J Plant Ecol ›› 2019, Vol. 12 ›› Issue (6): 1047-1058 .DOI: 10.1093/jpe/rty054

• Research Articles • Previous Articles     Next Articles

Effects of environmental conditions and space on species turnover for three plant functional groups in Brazilian savannas

Hélio Menegat1, Divino Vicente Silvério1,2, Henrique A. Mews3, Guarino R. Colli1,4, Ana Clara Abadia1, Leonardo Maracahipes-Santos1,2, Lorrayne A. Gonçalves1, Jhany Martins1 and Eddie Lenza1,*   

  1. 1Universidade do Estado de Mato Grosso, Campus Universitário de Nova Xavantina, Rua Prof. Dr. Renato Figueiro Varella, Caixa Postal, 08, 78690-000, Nova Xavantina, MT, Brazil
    2Instituto de Pesquisa Ambiental da Amazônia, Rua Horizontina 104, 78640-000, Canarana, MT, Brazil
    3Centro de Ciências Biológicas e da Natureza, Universidade Federal do Acre, Caixa Postal 500, 69920-900, Rio Branco, AC, Brazil
    4Departamento de Zoologia, Universidade de Brasília, 70910-900, Brasília, DF, Brazil
    *Correspondence address. Universidade do Estado de Mato Grosso, Campus Universitário de Nova Xavantina, Rua Prof. Dr. Renato Figueiro Varella, Caixa Postal 08, 78690-000, Nova Xavantina, MT, Brazil. E-mail: eddielenza@yahoo.com.br
  • Received:2018-03-11 Revised:2018-10-30 Accepted:2018-11-27 Published:2019-12-01



Different plant functional groups display diverging responses to the same environmental gradients. Here, we assess the effects of environmental and spatial predictors on species turnover of three functional groups of Brazilian savannas (Cerrado) plants—trees, palms and lianas—across the transition zone between the Cerrado and Amazon biomes in central Brazil.


We used edaphic, climatic and plant composition data from nine one-hectare plots to assess the effects of the environment and space on species turnover using a Redundancy Analysis and Generalized Dissimilarity Modeling (GDM), associated with variance partitioning.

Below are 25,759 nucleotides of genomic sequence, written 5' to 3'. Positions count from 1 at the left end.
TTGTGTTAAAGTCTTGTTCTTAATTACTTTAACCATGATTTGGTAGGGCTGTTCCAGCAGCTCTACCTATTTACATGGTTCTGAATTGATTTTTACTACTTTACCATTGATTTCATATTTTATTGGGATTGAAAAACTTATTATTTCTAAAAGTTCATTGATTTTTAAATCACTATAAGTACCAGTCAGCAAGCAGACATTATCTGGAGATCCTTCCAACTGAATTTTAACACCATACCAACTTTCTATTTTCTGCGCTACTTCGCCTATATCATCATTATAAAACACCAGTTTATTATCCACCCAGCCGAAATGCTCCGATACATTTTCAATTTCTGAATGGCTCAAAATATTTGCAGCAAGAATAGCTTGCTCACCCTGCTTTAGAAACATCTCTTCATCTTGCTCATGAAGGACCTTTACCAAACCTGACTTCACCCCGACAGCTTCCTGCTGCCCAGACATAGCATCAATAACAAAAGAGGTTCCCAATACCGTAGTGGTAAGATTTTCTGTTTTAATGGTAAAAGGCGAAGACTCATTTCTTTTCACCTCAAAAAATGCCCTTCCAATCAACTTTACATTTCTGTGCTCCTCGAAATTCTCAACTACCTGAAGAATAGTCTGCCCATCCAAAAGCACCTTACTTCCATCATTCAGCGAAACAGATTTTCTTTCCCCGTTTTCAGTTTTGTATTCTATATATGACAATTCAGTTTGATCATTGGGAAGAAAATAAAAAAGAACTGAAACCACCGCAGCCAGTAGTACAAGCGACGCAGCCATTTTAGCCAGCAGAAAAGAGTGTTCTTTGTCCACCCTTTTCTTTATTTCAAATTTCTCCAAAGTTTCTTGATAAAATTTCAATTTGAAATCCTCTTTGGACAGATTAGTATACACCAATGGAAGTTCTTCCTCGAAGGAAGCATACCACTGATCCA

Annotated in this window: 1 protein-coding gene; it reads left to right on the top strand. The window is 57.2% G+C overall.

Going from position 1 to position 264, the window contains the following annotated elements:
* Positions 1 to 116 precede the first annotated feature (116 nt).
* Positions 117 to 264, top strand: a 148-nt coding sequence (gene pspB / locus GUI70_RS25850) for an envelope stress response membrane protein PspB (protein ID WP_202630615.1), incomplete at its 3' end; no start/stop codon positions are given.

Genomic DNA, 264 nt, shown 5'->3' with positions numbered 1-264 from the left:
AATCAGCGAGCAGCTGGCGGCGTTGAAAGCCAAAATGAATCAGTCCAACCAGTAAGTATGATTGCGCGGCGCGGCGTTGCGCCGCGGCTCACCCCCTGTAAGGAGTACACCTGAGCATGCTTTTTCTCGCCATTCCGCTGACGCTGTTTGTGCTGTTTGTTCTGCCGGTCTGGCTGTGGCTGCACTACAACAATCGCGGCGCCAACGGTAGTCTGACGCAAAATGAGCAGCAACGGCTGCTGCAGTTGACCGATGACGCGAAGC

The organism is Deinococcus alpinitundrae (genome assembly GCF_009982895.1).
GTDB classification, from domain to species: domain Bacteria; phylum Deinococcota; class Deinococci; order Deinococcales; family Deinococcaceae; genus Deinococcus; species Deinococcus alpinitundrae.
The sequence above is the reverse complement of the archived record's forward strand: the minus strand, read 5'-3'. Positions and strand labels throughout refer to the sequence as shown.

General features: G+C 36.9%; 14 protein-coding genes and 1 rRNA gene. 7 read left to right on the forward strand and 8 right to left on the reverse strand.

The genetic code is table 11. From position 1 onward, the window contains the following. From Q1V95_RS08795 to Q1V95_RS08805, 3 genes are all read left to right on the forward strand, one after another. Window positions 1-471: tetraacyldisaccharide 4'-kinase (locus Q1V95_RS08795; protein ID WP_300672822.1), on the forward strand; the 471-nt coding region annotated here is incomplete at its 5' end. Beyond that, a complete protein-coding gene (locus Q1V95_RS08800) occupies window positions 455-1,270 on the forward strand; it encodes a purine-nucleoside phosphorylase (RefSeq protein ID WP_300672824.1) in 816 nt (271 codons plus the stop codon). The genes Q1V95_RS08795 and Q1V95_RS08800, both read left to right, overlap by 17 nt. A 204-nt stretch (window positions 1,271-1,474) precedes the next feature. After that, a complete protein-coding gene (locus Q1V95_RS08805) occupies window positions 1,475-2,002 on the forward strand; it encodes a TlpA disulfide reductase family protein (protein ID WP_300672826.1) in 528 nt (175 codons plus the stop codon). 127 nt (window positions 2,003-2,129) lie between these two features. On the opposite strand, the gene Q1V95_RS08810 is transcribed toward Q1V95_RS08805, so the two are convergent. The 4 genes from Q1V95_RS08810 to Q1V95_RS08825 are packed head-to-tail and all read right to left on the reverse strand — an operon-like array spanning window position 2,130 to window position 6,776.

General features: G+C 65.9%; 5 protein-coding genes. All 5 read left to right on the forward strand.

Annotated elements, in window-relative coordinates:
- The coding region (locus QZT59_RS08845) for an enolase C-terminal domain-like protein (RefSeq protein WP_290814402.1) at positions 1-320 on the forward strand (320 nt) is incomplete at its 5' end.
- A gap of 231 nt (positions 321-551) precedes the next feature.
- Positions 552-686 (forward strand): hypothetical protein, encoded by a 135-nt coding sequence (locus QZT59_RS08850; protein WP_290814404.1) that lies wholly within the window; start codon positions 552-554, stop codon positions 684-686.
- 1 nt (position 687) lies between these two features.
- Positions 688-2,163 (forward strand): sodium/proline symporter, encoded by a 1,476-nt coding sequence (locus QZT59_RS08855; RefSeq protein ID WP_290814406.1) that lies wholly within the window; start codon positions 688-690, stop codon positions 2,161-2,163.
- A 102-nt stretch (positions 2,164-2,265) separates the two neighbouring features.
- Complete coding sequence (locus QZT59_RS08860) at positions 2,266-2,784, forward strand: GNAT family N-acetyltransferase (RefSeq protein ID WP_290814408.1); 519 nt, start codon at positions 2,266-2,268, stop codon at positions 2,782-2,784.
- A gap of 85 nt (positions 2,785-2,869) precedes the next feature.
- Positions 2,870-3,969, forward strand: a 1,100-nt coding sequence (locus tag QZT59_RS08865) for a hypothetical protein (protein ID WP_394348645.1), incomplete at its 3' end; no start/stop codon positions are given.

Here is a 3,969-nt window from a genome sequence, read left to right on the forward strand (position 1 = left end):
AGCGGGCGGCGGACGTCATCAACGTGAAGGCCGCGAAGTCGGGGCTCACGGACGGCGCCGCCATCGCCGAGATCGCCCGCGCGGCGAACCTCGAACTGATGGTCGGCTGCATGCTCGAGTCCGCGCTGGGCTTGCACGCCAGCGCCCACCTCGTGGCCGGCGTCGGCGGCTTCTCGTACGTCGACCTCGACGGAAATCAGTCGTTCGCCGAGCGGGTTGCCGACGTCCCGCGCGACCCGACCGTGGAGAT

Important Findings

We recorded 167 tree species, 5 palms and 4 liana species. Environmental variation was most important in explaining species turnover, relative to geographic distance, but the best predictors differed between functional groups: geographic distance and silt for lianas; silt for palms; geographic distance, temperature and elevation for trees. Geographic distances alone exerted little influence over species turnover for the three functional groups. The pure environmental variation explained most of the liana and palm turnover, while tree turnover was largely explained by the shared spatial and environmental contribution. The effects of geographic distance upon species turnover leveled off at about 300 km for trees, and 200 km for lianas, whereas they were unimportant for palm species turnover. Our results indicate that environmental factors that determine floristic composition and species turnover differ substantially between plant functional groups in savannas. Therefore, we recommend that studies that aim to investigate the role of environmental conditions in determining plant species turnover should examine plant functional groups separately.

Key words: environmental gradient, spatial gradient, Neotropical savannas, ecological tension zone, life forms, ecological groups